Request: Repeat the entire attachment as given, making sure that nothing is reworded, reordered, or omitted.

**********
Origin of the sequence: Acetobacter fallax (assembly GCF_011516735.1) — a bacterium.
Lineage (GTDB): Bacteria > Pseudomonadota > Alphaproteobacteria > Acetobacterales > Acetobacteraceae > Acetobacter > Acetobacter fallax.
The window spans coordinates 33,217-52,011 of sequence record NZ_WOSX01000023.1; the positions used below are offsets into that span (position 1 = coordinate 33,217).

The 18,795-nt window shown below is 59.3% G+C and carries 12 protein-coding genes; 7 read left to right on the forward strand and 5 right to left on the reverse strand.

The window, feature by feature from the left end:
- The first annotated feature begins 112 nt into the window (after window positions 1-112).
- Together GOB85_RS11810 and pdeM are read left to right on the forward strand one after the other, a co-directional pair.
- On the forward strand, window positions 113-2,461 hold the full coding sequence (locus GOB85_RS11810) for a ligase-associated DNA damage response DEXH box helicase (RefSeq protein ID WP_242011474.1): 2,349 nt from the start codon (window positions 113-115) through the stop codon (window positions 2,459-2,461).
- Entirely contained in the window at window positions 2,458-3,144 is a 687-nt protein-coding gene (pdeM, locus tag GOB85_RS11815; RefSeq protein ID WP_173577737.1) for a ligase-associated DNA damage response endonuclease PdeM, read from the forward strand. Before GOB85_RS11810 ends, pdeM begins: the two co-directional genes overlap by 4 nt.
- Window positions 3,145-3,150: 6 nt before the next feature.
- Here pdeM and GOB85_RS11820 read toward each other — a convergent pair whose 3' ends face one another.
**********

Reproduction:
Origin of the sequence: Acetobacter fallax (assembly GCF_011516735.1) — a bacterium.
Lineage (GTDB): Bacteria > Pseudomonadota > Alphaproteobacteria > Acetobacterales > Acetobacteraceae > Acetobacter > Acetobacter fallax.
The window spans coordinates 33,217-52,011 of sequence record NZ_WOSX01000023.1; the positions used below are offsets into that span (position 1 = coordinate 33,217).

The 18,795-nt window shown below is 59.3% G+C and carries 12 protein-coding genes; 7 read left to right on the forward strand and 5 right to left on the reverse strand.

The window, feature by feature from the left end:
- The first annotated feature begins 112 nt into the window (after window positions 1-112).
- Together GOB85_RS11810 and pdeM are read left to right on the forward strand one after the other, a co-directional pair.
- On the forward strand, window positions 113-2,461 hold the full coding sequence (locus GOB85_RS11810) for a ligase-associated DNA damage response DEXH box helicase (RefSeq protein ID WP_242011474.1): 2,349 nt from the start codon (window positions 113-115) through the stop codon (window positions 2,459-2,461).
- Entirely contained in the window at window positions 2,458-3,144 is a 687-nt protein-coding gene (pdeM, locus tag GOB85_RS11815; RefSeq protein ID WP_173577737.1) for a ligase-associated DNA damage response endonuclease PdeM, read from the forward strand. Before GOB85_RS11810 ends, pdeM begins: the two co-directional genes overlap by 4 nt.
- Window positions 3,145-3,150: 6 nt before the next feature.
- Here pdeM and GOB85_RS11820 read toward each other — a convergent pair whose 3' ends face one another.